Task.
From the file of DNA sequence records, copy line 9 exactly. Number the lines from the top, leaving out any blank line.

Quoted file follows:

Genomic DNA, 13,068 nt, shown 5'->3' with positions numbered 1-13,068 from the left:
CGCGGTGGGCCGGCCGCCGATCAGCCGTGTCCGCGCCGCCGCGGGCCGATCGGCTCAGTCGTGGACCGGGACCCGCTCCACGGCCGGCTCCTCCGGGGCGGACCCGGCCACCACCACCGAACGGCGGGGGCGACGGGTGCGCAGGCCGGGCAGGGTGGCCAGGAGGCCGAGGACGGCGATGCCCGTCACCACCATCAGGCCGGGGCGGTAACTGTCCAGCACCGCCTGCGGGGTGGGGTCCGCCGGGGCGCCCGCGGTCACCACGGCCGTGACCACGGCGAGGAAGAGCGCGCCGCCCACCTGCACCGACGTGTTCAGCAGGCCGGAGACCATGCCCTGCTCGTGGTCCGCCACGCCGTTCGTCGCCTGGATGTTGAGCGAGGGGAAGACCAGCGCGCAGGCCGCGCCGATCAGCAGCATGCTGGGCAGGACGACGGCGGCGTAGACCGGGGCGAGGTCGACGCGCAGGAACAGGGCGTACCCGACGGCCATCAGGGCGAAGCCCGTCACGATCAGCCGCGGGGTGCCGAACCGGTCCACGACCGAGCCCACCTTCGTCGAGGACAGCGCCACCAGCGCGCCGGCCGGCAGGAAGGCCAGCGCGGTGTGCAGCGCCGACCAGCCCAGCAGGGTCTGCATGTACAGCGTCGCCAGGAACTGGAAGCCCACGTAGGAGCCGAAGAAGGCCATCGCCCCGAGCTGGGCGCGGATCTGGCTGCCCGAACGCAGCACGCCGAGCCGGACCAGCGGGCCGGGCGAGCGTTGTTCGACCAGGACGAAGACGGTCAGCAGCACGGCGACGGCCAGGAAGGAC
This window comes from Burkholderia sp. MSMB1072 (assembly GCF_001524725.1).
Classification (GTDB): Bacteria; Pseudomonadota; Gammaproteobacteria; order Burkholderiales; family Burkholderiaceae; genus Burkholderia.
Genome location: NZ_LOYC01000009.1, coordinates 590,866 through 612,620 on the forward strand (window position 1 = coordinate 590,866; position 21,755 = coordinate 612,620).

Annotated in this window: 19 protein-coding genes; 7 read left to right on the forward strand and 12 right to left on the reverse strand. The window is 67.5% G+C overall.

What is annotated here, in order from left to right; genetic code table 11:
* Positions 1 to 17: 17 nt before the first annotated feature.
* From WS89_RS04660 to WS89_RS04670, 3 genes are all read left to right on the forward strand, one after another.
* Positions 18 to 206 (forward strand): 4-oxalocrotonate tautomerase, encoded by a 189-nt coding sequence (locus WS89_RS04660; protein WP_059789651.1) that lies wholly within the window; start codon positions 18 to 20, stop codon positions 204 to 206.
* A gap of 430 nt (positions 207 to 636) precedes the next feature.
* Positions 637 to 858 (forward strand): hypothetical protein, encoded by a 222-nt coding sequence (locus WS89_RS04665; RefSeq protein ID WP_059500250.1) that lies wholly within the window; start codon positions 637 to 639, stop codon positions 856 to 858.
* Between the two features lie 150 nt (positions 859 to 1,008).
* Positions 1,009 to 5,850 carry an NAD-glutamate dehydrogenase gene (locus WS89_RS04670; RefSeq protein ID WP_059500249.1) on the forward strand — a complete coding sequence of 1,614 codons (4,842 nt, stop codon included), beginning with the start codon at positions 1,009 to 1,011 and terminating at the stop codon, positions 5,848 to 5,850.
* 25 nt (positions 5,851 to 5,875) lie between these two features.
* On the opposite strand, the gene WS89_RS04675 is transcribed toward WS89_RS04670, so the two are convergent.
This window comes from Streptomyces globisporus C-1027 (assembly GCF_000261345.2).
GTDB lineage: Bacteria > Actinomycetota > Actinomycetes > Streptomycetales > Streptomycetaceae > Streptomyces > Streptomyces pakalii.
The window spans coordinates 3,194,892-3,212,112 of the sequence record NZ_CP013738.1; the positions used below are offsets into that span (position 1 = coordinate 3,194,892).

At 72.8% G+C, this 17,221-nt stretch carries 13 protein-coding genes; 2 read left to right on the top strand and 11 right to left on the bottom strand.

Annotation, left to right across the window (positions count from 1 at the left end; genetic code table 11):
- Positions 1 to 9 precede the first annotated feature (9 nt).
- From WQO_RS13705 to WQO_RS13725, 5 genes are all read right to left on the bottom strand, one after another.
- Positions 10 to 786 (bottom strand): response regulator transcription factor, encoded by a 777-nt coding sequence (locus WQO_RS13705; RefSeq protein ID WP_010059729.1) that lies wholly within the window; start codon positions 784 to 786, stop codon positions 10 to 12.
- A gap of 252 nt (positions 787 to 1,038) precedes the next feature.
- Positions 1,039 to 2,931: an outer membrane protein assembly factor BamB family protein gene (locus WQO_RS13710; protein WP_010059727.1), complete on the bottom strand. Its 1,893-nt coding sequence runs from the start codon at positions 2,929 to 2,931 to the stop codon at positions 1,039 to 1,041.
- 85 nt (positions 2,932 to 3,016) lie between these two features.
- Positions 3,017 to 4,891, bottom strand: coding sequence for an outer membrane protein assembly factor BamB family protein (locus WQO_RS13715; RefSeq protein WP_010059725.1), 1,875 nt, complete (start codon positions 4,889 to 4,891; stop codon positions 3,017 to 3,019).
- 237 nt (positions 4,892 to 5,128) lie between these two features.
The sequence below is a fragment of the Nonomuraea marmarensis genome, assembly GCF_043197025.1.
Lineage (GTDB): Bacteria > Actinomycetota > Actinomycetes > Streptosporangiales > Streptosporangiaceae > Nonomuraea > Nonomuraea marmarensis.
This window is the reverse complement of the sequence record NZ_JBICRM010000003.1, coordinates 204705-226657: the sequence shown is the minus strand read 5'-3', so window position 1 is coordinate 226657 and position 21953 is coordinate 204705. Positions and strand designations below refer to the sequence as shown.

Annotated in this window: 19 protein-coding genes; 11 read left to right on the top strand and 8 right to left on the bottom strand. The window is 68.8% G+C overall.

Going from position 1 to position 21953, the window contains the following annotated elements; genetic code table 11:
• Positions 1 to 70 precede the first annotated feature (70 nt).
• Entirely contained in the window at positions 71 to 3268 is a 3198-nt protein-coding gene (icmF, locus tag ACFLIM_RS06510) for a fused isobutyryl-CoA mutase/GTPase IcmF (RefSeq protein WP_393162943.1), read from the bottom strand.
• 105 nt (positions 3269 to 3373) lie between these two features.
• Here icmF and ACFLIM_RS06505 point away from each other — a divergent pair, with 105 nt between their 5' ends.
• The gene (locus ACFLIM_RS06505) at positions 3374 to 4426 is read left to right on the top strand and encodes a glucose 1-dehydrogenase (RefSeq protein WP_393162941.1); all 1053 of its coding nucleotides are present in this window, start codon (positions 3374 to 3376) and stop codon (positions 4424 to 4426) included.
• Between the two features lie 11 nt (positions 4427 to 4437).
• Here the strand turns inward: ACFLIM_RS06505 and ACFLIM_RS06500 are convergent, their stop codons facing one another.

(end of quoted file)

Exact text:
* From WS89_RS04660 to WS89_RS04670, 3 genes are all read left to right on the forward strand, one after another.